I have been thinking a lot about my daughter and what I am doing as a father to help her develop her own personal relationship with God.  What message am I conveying in my everyday interactions?  Are my actions a reflection of my relationship with God and do they match what I say?  Just as important, how well does she know the story of what God has done in my life?

When the Israelites were ready to take possession of the Promised Land they had to cross the Jordan River.  As a demonstration of God’s strength and favor, He parted the waters before them for the second time and allowed them to cross over into the place he had prepared for them.  To make sure future generations remembered this miraculous event, he had them take stones from the middle of the river and stack them on the edge of the bank.

Joshua 4:5-7

“Go over before the ark of the LORD your God into the middle of the Jordan.  Each of you is to take up a stone on his shoulder, according to the number of the tribes of the Israelites, to serve as a sign among you. In the future, when your children ask you, ‘What do these stones mean?  tell them that the flow of the Jordan was cut off before the ark of the covenant of the LORD. When it crossed the Jordan, the waters of the Jordan were cut off. These stones are to be a memorial to the people of Israel forever.”

We tend to be a lot like the Israelites…forgetful.  It only took days for them to revert to old ways of thinking and disregard the miracles they had just witnessed.  This was a pattern they repeated over and over again.

I can’t even begin to count the number of times God did something for me or spoke to me in a powerful way that I thought I would never forget.  Now, many of those experiences are only a distant, vague memory.  How unfortunate that I did not pass on that experience or write it down before it slid to the back of my mind.

What God does in our lives is vital to the faith of our children and future generations.  What are we sharing with them?  What miracles of salvation, providence, healing, restoration, deliverance and understanding do we need to tell them before they are washed away by life?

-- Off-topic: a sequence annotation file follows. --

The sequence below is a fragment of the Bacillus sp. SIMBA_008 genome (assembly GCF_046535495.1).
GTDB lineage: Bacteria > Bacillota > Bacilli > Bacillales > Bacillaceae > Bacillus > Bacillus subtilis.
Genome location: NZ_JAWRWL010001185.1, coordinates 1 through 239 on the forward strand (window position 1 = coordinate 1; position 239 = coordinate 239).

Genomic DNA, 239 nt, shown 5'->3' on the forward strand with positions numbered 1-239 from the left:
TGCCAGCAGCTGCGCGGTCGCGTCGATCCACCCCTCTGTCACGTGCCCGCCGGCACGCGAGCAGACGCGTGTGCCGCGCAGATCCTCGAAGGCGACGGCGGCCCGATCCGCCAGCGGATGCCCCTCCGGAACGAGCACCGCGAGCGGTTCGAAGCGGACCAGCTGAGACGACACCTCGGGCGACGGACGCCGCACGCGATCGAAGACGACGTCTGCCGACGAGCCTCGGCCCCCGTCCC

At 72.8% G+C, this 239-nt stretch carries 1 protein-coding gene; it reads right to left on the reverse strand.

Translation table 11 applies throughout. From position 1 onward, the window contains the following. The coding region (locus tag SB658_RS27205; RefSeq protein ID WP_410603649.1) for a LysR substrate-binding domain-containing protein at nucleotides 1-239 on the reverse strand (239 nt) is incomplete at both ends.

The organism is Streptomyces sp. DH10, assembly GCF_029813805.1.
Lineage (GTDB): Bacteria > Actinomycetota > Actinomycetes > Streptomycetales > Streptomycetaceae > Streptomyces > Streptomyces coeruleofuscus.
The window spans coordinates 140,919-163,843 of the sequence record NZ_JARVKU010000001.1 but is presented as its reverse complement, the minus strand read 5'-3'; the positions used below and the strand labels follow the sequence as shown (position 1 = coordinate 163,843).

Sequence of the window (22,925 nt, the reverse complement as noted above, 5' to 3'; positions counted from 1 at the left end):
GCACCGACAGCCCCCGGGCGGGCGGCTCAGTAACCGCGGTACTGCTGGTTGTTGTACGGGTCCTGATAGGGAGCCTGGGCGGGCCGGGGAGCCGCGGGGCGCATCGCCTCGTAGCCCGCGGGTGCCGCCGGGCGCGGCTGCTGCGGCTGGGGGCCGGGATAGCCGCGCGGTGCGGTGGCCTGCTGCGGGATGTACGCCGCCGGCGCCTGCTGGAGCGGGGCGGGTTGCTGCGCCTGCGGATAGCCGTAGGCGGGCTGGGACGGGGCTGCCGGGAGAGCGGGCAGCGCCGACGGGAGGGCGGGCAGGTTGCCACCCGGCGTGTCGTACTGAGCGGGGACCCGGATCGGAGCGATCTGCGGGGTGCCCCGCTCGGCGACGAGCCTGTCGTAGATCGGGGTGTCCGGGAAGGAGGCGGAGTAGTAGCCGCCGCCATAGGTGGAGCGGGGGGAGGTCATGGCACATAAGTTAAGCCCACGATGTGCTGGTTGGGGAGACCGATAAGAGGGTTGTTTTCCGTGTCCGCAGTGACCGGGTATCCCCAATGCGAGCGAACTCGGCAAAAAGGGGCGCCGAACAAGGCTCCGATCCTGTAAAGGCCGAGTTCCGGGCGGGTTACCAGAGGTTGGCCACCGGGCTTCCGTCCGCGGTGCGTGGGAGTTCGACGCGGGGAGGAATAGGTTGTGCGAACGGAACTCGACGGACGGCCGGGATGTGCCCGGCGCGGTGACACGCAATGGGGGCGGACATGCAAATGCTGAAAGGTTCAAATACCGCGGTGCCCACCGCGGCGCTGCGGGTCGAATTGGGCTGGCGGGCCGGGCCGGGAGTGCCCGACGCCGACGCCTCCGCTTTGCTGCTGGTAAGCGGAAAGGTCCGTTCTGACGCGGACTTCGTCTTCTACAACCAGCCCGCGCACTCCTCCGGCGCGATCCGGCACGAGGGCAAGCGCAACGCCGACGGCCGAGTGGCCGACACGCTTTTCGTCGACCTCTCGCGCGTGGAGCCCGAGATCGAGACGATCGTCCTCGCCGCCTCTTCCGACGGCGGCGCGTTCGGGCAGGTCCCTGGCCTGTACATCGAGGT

What “Stones” do you carry that testify of God?  Take some time this week to begin to write them down so your children, grandchildren and those around you can be strengthened by your declaration of God’s faithfulness.

“That’s My King” by Dr. S. M. Lockeridge

July 9, 2010 1 comment

This sermon has been one of the most impact-full thing I have heard in recent times.  My favorite act of worship is to proclaim to God who He is and what I think of Him.  Nothing takes my eyes off of this world and all my troubles, than focusing on how good, merciful, powerful, great and loving my God is.

How do you worship The King?

Categories: Jesus, The King, Worship

Nooma – Rain

July 4, 2010 Leave a comment

About a year ago I watched part of a series of short messaged by Rob Bell called Nooma.  What is so great about theses messages is that they are short but filled with so many deep messages.

In his first video “Rain” he tells the story of how he was on a walk with his year old son on a beautiful, clear summer morning. All of a sudden, it started to rain. He describes the rain as a “drenching rain”. It was the kind that completely soaks your body and mats your hair to your head.

His main point was that “it always rains”. It is not a matter of “if” it rains, but rather “when” it rains. We might not expect it or plan for it, but at one time or another, it will come.

Now, when it started to rain, he and his son were almost exactly half way around the lake with no shelter. At first his boy did not have a problem because the rain was light but as it intensified, he began to cry. As time when on, his cry turned into a deep, scared and passionate cry that came from deep within. He talks about the power the word “cry” has in the Bible and how God cannot ignore the cries deep cries of need.